Though a development away from the grassroots may have some concerned about its future, the local music scene maintains an energy that is very much its own. As a newcomer myself, I’ve been struck by the sense of unity palpable at so many different shows in town; many of the city’s sonic aficionados appear to not only love live performances, but see them as integral to their spiritual wellness. On his website, Kaczmarek writes of the relationship he imagines between music, spirituality and communal healing, and spoke eloquently of the place he sees Sankofa Electrofolk occupying therein: “For me,” he wrote, “folk arts are all about a shared experience—a moment with the divine. If there’s one mission I have with Sankofa, it’s to capture and convey that spirit.”

Their show at the Mothlight was almost akin to a tent revival in its sheer joy and fervor. With this in mind, it was interesting to hear Kaczmarek’s affirmation of his intention to foster communal transcendence among his bandmates and fans. “There’s a distinction between musicians that entertain from a stage and musicians that acts as catalysts for a collective experience,” he wrote. “I really do consider the people that support us and come out to our shows to be the other half of the band—the energy they bring is that integral.”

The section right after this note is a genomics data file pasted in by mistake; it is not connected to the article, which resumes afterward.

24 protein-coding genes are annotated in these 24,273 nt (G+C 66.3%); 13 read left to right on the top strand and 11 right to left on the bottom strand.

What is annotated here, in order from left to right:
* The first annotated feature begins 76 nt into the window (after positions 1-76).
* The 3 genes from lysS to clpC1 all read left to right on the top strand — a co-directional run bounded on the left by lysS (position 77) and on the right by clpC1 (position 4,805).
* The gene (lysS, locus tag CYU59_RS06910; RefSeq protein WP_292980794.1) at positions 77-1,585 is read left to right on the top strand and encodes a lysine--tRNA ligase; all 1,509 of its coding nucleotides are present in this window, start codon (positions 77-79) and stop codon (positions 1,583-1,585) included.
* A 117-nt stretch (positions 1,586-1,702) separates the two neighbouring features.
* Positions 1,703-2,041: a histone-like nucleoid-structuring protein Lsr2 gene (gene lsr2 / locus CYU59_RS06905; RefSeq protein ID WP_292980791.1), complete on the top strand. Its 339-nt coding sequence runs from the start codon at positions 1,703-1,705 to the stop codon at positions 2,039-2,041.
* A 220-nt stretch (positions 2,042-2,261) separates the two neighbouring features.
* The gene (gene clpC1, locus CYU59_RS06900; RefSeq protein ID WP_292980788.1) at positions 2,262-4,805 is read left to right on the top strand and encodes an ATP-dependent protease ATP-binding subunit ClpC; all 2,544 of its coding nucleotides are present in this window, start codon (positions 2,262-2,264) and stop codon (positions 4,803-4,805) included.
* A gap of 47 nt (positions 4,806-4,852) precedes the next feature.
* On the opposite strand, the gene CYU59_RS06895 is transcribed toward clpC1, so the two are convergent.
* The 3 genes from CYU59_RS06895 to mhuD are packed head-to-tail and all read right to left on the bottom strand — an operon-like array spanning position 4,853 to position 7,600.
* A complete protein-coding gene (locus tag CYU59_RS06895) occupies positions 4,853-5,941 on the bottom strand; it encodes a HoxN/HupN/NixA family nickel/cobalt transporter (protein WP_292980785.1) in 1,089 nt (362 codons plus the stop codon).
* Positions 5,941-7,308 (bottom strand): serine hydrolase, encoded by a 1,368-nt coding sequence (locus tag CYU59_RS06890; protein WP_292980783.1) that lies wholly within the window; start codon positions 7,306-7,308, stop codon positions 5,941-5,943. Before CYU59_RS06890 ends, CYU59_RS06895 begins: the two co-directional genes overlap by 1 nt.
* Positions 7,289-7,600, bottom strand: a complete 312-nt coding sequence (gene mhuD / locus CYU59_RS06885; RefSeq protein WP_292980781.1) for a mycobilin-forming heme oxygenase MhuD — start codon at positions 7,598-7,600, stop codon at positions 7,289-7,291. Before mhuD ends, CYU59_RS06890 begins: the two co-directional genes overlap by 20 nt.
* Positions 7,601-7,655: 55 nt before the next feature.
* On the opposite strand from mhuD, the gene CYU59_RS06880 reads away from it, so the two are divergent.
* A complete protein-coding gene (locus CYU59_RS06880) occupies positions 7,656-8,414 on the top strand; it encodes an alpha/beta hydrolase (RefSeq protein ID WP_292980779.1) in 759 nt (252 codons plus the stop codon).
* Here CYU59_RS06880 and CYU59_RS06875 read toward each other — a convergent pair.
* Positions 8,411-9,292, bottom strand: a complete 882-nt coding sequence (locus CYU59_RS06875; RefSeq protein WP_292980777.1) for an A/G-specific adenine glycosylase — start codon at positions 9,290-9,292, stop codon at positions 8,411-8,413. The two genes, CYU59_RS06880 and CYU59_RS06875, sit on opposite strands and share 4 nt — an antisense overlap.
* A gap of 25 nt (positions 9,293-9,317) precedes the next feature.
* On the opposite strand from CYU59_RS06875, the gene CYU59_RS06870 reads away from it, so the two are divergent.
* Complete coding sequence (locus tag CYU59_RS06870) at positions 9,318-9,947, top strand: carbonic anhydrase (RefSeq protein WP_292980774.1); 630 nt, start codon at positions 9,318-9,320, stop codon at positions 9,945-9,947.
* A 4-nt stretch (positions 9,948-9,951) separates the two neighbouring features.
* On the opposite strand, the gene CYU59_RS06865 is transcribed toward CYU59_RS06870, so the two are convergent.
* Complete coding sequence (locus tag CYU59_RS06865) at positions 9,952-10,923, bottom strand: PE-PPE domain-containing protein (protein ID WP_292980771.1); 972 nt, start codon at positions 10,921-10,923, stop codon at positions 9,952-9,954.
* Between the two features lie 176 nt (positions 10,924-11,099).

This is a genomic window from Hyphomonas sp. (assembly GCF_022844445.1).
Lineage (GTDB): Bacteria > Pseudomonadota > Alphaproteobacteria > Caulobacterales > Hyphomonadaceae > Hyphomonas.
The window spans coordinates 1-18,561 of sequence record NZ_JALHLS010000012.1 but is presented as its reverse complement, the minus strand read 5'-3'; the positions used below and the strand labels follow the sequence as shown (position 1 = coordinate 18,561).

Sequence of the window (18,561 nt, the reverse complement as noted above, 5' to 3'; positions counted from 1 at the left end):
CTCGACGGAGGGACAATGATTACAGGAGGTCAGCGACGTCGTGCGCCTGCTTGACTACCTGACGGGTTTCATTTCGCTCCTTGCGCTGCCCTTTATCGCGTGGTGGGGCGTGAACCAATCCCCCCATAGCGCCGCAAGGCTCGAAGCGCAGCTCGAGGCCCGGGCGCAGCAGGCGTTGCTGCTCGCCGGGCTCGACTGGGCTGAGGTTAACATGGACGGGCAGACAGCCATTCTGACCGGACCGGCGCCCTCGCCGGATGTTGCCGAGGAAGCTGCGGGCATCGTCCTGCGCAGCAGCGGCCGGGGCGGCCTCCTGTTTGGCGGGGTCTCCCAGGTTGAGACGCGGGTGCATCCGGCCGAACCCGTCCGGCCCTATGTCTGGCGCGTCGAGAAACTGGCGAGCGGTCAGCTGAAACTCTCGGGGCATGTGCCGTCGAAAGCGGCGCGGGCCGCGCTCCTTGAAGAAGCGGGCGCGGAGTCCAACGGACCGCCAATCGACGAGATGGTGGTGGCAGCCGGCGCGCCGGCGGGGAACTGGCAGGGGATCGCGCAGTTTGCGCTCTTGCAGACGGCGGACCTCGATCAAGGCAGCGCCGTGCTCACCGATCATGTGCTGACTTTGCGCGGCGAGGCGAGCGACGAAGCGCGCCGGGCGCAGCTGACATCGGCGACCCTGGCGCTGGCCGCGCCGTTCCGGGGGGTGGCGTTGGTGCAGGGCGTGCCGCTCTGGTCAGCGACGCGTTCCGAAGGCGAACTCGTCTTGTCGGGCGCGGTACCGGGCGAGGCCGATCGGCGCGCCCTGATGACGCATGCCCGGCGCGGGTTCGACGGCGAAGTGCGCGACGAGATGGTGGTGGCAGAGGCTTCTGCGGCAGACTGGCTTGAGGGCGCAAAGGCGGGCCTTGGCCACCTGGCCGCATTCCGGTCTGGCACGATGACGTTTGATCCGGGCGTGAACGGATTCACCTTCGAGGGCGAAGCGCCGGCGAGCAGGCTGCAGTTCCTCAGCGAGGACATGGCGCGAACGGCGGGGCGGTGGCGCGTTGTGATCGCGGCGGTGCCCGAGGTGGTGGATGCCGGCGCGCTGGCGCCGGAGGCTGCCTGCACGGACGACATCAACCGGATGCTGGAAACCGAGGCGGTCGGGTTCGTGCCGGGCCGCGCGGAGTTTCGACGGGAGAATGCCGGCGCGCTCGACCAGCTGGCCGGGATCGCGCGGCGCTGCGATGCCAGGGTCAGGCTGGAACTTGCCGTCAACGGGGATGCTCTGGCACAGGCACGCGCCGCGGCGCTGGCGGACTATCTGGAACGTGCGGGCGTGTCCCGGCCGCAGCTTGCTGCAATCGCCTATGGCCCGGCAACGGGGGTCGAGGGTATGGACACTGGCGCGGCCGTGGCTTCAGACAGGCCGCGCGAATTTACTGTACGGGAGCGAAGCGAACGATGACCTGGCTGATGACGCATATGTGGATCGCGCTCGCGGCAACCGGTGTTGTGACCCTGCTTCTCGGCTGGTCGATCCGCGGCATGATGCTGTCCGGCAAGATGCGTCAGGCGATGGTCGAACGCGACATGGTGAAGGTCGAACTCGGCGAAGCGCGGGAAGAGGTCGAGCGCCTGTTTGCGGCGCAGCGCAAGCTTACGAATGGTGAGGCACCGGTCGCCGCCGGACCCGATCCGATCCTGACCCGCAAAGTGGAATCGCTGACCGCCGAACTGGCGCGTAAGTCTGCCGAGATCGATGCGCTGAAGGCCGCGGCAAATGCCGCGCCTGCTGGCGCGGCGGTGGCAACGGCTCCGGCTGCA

Given their unplanned growth from a sporadic collaborative effort to a firmly-established band, it’s clear that audiences must have voiced a solid appreciation for Sankofa from the get-go. Oslance notes that they were popular from their early shows at Dobra, and they show no signs of slowing down. As for what comes next, members are excited about the possibility of a studio recording – while there are no official plans, the advent of Colvin’s saxophone stylings has their music fully fleshed out, and Oslance hinted a record might not be too far away. Meanwhile, Oslance and Colvin develop their sound with the Flamenco-focused Juan Benavides Group, which is beginning a weekly spot on Wednesdays at the Mill Room. And Oslance’s group Ahleuchatistas just released a new album; they’ll be playing a release party at the Mothlight on November 20th.

Such grueling schedules might wear these hardworking virtuosos down, but their commitment to values both creative and service-oriented keeps the energy levels high. Sankofa’s music is so absorbing that it’s easy to forget the fact that they’re carrying musical traditions much older than that of typical Friday-night fare, but honoring heritage is their raison d’etre. At once urgent and contemplative, their sounds remind fans of the capacity of music to transport individuals beyond time and place. The name “Sankofa” was taken from a Ghanian proverb encouraging the remembrance of the past in order to build a better future; it is with this enlightened ideal that Sankofa Electrofolk brings its journey across continents and generations to the diversity of music venues that call Asheville home.

Emma Stamm is a writer and web developer based in Asheville; you can find more of her work here



Aaron Kaczmarek


Five Walnut Bar